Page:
How to Talk to Teenagers
I work with teenagers, and I like them very much. They get a bad rap, which is unfair. Go talk to a teenager!
- •Talk to a teenager like a personWhich, as it turns out, they are. Just another human being, like you are. Start with the assumption that they are pretty much just like you.
- •Don't expect them to jump in to the conversation right awayThey have learned to be wary of chatty adults, which is smart of them. They are waiting to see what's up with you and what's expected of them. Give them time to warm up. Give them time to think about what they are going to say.
- •Don't try to impressDon't talk about sex, drugs, rock n roll, or crimes. Those things are creepy, lame and/or scary. You will not be impressive with these stories, you will repellant with these stories.
- •They don't have the secret to What's Cool NowDefinitely ask them about their interests, just know that you will probably be disappointed if you are expecting them to give you insight into the cutting edge of culture. And then they will be able to tell you're disappointed, and that is a conversation killer.
- •Interested people are interesting peopleBe a good listener and really pay attention to what they are saying when they do eventually talk. Be interested in who they are as a person.
- •Don't be judgmental or patronizingOther people already have that covered
- •Tread lightly when it comes to your teenage reminiscingHere is what will happen: you will finally get into a successful conversation with a teenager about life, and immediately it will remind you of being a teenager and then you will want to talk about what it was like for you when you were teenager. Keep it short. It will be about as interesting as talking about what your dream was last night, so don't dwell.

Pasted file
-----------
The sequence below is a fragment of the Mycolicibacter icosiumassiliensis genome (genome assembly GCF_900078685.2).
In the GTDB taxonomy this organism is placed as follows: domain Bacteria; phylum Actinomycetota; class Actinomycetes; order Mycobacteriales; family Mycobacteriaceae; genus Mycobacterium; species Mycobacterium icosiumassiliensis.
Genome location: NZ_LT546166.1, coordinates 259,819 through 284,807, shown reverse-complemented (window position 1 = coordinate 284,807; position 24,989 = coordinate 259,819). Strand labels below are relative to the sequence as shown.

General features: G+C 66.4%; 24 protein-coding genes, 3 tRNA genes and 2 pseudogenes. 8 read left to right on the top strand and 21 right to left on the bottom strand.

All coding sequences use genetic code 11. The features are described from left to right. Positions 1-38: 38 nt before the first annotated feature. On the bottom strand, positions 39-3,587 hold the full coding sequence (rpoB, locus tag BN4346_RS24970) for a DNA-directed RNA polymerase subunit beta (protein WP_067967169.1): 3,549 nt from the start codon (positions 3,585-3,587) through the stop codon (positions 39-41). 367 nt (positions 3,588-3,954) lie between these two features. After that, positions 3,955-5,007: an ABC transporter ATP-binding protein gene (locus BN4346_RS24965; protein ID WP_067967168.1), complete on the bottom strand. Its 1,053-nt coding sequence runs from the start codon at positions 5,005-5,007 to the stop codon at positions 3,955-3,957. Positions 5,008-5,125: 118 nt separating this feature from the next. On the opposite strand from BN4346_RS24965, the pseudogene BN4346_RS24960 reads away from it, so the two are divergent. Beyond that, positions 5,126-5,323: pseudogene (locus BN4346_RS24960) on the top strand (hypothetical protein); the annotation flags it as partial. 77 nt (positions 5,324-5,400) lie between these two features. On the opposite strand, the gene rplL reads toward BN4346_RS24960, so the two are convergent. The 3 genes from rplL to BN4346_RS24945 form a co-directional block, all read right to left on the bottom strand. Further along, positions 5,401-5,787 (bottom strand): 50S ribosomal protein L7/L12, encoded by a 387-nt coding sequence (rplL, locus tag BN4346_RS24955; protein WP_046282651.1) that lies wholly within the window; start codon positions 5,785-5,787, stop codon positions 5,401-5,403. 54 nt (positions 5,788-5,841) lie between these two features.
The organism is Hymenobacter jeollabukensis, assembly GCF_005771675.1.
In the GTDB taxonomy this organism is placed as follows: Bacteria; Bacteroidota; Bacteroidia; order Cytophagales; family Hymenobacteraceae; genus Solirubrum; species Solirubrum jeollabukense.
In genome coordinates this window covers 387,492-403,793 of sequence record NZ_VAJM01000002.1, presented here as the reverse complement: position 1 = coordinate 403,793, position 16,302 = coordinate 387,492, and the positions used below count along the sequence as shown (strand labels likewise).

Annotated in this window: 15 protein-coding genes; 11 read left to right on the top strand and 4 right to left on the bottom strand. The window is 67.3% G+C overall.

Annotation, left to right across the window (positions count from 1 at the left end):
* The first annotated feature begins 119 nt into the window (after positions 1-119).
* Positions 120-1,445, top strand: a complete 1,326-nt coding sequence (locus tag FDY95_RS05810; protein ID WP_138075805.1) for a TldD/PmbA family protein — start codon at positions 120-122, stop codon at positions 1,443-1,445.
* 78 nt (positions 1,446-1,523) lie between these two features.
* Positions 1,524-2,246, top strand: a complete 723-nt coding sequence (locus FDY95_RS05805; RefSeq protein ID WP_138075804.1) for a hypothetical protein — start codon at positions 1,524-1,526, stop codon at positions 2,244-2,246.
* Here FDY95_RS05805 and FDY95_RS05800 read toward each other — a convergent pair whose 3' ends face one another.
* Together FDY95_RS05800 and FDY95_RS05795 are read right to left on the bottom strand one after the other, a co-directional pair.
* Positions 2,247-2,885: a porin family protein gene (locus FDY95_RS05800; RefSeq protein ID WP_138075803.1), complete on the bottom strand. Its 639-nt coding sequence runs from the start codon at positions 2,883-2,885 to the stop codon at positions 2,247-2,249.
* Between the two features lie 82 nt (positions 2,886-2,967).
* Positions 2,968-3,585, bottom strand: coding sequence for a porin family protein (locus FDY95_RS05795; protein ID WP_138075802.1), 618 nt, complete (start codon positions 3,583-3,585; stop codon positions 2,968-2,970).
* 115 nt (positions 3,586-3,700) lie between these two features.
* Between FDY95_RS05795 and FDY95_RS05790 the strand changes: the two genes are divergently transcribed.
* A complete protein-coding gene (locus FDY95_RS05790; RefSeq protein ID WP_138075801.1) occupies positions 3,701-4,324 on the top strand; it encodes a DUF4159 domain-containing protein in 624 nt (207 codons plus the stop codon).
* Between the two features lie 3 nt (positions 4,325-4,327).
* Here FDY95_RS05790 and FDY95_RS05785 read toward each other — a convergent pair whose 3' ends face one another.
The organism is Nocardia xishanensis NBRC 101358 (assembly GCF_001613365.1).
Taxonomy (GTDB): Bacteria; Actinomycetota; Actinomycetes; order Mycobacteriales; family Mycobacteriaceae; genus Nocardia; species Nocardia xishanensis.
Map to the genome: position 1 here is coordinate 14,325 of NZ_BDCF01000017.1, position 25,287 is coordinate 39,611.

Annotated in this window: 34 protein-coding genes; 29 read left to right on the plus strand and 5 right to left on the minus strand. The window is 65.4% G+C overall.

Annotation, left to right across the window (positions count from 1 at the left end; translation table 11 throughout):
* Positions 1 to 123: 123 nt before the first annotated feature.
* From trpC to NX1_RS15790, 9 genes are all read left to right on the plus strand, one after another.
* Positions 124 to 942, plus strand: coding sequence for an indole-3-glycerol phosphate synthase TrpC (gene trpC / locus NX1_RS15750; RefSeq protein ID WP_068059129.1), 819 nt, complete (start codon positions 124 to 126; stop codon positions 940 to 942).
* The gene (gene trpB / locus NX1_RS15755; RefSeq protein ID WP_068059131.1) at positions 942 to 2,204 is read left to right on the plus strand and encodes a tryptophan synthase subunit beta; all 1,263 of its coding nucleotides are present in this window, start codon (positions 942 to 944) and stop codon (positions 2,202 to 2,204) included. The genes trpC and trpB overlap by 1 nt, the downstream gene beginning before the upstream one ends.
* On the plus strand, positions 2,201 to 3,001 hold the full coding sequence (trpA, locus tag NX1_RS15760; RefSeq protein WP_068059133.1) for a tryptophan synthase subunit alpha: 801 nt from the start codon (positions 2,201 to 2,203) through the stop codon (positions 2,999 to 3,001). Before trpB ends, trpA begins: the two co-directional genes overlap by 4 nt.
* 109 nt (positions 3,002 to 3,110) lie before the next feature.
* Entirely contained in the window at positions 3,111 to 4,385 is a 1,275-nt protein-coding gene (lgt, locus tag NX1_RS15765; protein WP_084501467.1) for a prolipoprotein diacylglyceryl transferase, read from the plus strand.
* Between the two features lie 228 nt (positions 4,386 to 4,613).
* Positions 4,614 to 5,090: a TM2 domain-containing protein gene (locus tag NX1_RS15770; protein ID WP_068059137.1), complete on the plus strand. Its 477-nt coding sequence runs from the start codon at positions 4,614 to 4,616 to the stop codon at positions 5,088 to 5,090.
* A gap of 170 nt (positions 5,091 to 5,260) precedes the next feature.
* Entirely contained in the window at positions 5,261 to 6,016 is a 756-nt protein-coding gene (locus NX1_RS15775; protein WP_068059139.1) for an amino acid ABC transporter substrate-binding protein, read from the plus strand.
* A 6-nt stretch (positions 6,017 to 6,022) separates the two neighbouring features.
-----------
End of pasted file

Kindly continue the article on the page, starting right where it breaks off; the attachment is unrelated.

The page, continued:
- •Explain what you meanThis is sort of varsity level, but try to explain your references and the context for what you are saying without being patronizing. It's tough! Try to act like you are speaking to a very respected colleague who happens to be from out of the country. Be genuine when you check in to make sure that they understand the term you just used or the reference you just made.
- •Be respectfulA lot of people will complain about teenagers not being respectful to adults, but I have seen many many more instances of adults being disrespectful to teenagers than vice versa. There is an uneven power dynamic between adults and teenagers, recognize that and treat teenagers gently.
- •Don't comment on their appearanceJust don't. Maybe a generic, "you look nice" or "I like your shoes", but move on quickly. You pretty much can't win when it comes to talking to teenagers about their appearance. Chances are they already feel self-conscious and you will make it worse by calling attention to their looks. There's also a chance that you will accidentally be super creepy or embarrassing.
- •Ask them questions that they can answerThis can be harder than it sounds, not because they aren't perfectly capable of answering many many questions, but because you may not know what those questions are. It's on you to figure that out.
- •If they're not into something, just move onDid you just ask them which Hogwarts house they would be sorted into? And then did they just stare at you and say that they don't really like Harry Potter stuff? That's fine, just drop it and move on to something else. Don't make any big commentary.
- •The future is scary, approach with cautionAdults love to ask teenagers about what they want to be when they grow up, or what college they're going to go to, or what they want to major in in college. Some would say don't ask them those questions but I think it's fine, as long as you ask lightly and with great readiness to change the subject it appears to cause anxiety. Because if they do know what they want to say about those things, that's a great conversation. If they don't then drop it immediately.
- •Still waters run deepIf they are being quiet it doesn't mean that they're not thinking really smart thoughts. It would behoove you to assume that they have a rich inner life and plenty to say, even if they don't feel like saying it right at that moment.